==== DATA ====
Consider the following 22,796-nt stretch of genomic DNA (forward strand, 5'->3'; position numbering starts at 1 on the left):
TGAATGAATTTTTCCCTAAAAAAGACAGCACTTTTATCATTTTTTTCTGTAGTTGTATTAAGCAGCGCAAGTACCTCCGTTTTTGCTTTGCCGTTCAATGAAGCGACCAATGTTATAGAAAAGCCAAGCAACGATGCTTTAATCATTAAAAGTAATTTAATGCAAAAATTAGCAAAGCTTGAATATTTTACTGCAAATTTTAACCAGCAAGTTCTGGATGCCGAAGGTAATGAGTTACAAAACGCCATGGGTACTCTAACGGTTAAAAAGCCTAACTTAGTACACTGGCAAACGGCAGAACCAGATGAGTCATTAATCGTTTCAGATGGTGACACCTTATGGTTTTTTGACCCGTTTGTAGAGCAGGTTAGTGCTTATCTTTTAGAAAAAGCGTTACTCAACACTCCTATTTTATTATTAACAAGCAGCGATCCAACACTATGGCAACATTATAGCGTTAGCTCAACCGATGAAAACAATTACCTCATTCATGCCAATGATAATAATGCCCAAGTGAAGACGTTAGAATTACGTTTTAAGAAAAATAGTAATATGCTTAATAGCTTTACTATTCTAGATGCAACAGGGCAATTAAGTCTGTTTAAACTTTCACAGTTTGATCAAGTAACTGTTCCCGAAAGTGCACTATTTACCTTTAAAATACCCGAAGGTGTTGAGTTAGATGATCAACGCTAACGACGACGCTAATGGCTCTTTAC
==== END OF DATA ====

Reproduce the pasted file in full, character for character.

Consider the following 22,796-nt stretch of genomic DNA (forward strand, 5'->3'; position numbering starts at 1 on the left):
TGAATGAATTTTTCCCTAAAAAAGACAGCACTTTTATCATTTTTTTCTGTAGTTGTATTAAGCAGCGCAAGTACCTCCGTTTTTGCTTTGCCGTTCAATGAAGCGACCAATGTTATAGAAAAGCCAAGCAACGATGCTTTAATCATTAAAAGTAATTTAATGCAAAAATTAGCAAAGCTTGAATATTTTACTGCAAATTTTAACCAGCAAGTTCTGGATGCCGAAGGTAATGAGTTACAAAACGCCATGGGTACTCTAACGGTTAAAAAGCCTAACTTAGTACACTGGCAAACGGCAGAACCAGATGAGTCATTAATCGTTTCAGATGGTGACACCTTATGGTTTTTTGACCCGTTTGTAGAGCAGGTTAGTGCTTATCTTTTAGAAAAAGCGTTACTCAACACTCCTATTTTATTATTAACAAGCAGCGATCCAACACTATGGCAACATTATAGCGTTAGCTCAACCGATGAAAACAATTACCTCATTCATGCCAATGATAATAATGCCCAAGTGAAGACGTTAGAATTACGTTTTAAGAAAAATAGTAATATGCTTAATAGCTTTACTATTCTAGATGCAACAGGGCAATTAAGTCTGTTTAAACTTTCACAGTTTGATCAAGTAACTGTTCCCGAAAGTGCACTATTTACCTTTAAAATACCCGAAGGTGTTGAGTTAGATGATCAACGCTAACGACGACGCTAATGGCTCTTTAC